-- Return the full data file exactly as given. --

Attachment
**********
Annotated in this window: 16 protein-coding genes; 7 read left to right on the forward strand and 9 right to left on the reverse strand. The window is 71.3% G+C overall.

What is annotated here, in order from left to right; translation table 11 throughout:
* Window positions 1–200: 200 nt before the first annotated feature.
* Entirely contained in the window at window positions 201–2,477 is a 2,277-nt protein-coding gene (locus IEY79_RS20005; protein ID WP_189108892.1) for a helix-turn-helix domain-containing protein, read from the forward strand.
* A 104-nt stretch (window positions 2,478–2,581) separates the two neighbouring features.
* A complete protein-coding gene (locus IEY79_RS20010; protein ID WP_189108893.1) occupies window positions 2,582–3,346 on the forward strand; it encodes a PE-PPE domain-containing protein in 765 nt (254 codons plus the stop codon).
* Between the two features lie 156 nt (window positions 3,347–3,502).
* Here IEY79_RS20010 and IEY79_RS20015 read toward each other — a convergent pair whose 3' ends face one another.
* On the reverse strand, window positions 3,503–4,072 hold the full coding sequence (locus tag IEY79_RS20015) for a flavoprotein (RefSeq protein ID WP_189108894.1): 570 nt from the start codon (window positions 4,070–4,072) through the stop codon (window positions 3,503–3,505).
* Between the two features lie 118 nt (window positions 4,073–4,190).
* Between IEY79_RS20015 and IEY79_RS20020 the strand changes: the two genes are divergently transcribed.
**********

Annotated in this window: 16 protein-coding genes; 7 read left to right on the forward strand and 9 right to left on the reverse strand. The window is 71.3% G+C overall.

What is annotated here, in order from left to right; translation table 11 throughout:
* Window positions 1–200: 200 nt before the first annotated feature.
* Entirely contained in the window at window positions 201–2,477 is a 2,277-nt protein-coding gene (locus IEY79_RS20005; protein ID WP_189108892.1) for a helix-turn-helix domain-containing protein, read from the forward strand.
* A 104-nt stretch (window positions 2,478–2,581) separates the two neighbouring features.
* A complete protein-coding gene (locus IEY79_RS20010; protein ID WP_189108893.1) occupies window positions 2,582–3,346 on the forward strand; it encodes a PE-PPE domain-containing protein in 765 nt (254 codons plus the stop codon).
* Between the two features lie 156 nt (window positions 3,347–3,502).
* Here IEY79_RS20010 and IEY79_RS20015 read toward each other — a convergent pair whose 3' ends face one another.
* On the reverse strand, window positions 3,503–4,072 hold the full coding sequence (locus tag IEY79_RS20015) for a flavoprotein (RefSeq protein ID WP_189108894.1): 570 nt from the start codon (window positions 4,070–4,072) through the stop codon (window positions 3,503–3,505).
* Between the two features lie 118 nt (window positions 4,073–4,190).
* Between IEY79_RS20015 and IEY79_RS20020 the strand changes: the two genes are divergently transcribed.